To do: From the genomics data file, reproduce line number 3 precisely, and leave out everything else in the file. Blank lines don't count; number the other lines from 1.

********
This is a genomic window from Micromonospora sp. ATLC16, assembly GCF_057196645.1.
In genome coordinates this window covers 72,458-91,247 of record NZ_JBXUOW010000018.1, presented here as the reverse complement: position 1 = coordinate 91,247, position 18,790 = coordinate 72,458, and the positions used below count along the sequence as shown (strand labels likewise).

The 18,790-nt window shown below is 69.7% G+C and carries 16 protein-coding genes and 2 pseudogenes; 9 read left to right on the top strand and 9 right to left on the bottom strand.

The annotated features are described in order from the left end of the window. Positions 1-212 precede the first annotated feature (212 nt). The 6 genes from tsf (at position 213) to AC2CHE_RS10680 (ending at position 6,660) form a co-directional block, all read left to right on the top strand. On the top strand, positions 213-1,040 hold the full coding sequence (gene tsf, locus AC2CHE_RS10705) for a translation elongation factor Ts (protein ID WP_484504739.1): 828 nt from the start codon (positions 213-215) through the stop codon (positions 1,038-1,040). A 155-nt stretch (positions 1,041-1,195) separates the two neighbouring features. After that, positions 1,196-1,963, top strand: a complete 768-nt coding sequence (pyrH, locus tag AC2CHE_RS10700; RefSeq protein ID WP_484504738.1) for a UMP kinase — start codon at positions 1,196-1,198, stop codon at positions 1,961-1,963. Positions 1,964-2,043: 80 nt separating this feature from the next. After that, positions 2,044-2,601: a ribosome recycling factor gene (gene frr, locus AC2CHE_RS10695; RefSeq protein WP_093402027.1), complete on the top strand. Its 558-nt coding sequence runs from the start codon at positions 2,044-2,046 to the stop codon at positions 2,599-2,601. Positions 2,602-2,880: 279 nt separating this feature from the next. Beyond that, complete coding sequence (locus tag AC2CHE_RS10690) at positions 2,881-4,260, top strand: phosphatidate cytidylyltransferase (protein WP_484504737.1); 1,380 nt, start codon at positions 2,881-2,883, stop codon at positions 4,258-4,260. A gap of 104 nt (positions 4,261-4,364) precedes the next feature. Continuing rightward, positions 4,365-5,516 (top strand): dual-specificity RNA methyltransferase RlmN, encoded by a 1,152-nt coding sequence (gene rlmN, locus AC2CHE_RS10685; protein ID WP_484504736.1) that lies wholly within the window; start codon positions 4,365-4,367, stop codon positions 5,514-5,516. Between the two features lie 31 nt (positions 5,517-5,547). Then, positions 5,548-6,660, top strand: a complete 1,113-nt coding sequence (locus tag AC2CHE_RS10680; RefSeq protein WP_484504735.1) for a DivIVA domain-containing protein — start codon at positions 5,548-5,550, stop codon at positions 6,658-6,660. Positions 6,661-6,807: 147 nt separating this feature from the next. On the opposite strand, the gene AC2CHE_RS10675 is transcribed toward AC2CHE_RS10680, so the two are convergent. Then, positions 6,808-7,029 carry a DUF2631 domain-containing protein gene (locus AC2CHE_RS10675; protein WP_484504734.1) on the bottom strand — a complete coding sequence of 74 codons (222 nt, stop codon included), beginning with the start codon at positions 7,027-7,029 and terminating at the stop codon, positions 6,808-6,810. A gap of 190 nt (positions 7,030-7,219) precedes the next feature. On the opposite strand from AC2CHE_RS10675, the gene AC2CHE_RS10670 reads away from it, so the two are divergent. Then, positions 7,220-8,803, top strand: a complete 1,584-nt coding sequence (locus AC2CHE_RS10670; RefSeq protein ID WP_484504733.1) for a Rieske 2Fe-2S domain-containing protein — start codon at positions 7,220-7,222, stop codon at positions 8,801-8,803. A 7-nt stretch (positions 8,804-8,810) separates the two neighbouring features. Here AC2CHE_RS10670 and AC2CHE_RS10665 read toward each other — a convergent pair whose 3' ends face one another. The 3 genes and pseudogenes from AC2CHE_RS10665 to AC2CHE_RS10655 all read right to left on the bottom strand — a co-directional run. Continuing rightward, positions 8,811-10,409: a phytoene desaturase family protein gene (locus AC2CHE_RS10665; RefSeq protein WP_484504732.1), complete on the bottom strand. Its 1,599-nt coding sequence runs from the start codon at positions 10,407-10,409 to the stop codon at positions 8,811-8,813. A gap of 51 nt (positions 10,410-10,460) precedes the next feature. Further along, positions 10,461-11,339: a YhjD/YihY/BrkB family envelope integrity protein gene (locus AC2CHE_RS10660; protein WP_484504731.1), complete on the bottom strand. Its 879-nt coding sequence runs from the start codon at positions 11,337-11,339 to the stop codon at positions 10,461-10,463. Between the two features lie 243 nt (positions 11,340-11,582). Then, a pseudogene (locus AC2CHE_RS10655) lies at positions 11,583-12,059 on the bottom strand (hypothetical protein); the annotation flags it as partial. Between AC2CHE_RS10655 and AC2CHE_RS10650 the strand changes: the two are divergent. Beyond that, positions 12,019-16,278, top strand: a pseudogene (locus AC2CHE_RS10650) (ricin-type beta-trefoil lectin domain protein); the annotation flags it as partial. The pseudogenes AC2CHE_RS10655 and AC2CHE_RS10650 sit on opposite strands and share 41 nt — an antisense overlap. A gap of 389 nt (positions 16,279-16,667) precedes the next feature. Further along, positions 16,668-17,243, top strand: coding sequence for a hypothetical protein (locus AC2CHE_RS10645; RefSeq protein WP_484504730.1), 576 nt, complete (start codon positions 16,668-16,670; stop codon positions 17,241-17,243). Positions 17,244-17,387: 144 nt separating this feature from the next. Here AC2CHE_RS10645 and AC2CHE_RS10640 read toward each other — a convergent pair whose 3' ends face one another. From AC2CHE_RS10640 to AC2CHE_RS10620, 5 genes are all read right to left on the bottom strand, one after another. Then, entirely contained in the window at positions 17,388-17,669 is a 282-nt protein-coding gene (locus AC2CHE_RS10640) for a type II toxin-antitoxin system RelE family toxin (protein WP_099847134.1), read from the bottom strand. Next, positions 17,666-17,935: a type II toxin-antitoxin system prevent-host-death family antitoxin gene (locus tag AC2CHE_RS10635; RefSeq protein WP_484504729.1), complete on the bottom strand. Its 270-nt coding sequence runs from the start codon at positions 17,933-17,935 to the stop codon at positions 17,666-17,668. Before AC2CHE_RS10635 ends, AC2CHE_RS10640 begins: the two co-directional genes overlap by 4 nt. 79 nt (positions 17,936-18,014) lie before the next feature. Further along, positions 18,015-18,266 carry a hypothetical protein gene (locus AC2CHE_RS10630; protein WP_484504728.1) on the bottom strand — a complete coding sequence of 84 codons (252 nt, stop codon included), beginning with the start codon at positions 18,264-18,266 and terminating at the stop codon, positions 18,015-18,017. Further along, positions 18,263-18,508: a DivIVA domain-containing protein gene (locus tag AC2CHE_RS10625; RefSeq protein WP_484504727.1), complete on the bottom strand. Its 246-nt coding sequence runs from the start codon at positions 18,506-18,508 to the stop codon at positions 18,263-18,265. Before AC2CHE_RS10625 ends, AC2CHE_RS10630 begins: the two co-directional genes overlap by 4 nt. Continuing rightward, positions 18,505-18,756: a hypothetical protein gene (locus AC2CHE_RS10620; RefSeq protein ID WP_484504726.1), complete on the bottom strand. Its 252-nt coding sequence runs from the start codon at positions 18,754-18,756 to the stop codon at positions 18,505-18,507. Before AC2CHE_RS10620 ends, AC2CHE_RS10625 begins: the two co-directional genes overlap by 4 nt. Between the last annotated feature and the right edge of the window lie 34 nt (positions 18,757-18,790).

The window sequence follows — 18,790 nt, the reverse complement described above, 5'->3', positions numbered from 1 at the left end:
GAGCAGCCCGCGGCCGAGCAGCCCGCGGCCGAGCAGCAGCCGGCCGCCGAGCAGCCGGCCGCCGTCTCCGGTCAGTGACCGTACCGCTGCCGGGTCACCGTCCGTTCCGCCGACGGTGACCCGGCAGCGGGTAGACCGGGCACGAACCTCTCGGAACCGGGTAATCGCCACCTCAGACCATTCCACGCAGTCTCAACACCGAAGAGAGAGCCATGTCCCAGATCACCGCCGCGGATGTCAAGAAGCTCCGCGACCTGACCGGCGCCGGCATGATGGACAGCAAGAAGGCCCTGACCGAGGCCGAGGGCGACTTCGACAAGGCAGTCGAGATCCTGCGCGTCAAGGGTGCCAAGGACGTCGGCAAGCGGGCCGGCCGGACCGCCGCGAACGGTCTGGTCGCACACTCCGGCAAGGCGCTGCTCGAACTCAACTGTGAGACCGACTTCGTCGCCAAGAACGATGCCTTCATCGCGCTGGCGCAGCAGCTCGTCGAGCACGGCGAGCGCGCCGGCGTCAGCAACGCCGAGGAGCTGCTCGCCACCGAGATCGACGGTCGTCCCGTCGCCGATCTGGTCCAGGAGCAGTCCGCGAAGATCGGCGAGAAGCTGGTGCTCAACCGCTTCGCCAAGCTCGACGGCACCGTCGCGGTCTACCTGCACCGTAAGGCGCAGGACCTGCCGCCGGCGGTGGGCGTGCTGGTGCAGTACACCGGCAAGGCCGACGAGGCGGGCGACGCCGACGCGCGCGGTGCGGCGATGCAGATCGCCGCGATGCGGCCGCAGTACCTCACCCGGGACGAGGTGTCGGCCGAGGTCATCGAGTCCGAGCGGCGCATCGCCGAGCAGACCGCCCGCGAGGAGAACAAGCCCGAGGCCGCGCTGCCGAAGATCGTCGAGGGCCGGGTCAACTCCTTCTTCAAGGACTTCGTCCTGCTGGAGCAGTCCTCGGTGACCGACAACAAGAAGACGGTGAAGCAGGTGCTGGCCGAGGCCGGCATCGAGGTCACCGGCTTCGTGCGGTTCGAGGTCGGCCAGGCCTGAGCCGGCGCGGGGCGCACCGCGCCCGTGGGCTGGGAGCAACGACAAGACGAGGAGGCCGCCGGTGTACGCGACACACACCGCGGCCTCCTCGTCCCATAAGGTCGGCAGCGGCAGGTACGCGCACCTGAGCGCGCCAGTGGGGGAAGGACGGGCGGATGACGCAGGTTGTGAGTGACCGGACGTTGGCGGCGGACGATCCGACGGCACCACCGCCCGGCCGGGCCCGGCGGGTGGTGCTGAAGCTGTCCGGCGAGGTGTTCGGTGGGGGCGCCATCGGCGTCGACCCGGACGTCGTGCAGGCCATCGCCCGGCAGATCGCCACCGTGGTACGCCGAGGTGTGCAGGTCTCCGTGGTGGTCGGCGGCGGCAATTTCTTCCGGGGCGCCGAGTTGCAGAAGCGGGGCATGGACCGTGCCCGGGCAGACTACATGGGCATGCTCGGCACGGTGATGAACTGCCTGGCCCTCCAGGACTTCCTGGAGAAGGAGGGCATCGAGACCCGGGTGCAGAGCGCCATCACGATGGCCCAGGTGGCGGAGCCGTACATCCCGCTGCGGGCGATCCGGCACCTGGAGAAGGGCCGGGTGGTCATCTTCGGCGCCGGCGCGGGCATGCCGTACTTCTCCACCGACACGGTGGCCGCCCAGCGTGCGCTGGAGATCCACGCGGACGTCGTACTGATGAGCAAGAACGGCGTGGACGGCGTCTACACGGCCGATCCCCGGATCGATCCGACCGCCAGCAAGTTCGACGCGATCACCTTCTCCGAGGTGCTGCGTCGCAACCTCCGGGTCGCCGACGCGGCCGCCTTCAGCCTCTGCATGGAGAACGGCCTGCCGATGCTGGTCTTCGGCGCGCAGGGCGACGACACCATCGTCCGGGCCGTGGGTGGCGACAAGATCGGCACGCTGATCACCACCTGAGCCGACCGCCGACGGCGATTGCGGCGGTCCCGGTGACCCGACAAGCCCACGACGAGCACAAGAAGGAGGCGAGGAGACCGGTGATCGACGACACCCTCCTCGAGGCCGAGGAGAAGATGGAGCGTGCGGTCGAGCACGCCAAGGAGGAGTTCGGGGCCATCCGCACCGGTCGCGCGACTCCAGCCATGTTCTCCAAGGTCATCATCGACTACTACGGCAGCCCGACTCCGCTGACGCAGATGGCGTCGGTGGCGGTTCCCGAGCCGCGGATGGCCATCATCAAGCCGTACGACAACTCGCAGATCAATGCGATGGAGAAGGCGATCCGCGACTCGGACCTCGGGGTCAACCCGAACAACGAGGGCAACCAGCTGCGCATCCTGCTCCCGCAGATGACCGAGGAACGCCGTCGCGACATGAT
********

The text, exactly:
The 18,790-nt window shown below is 69.7% G+C and carries 16 protein-coding genes and 2 pseudogenes; 9 read left to right on the top strand and 9 right to left on the bottom strand.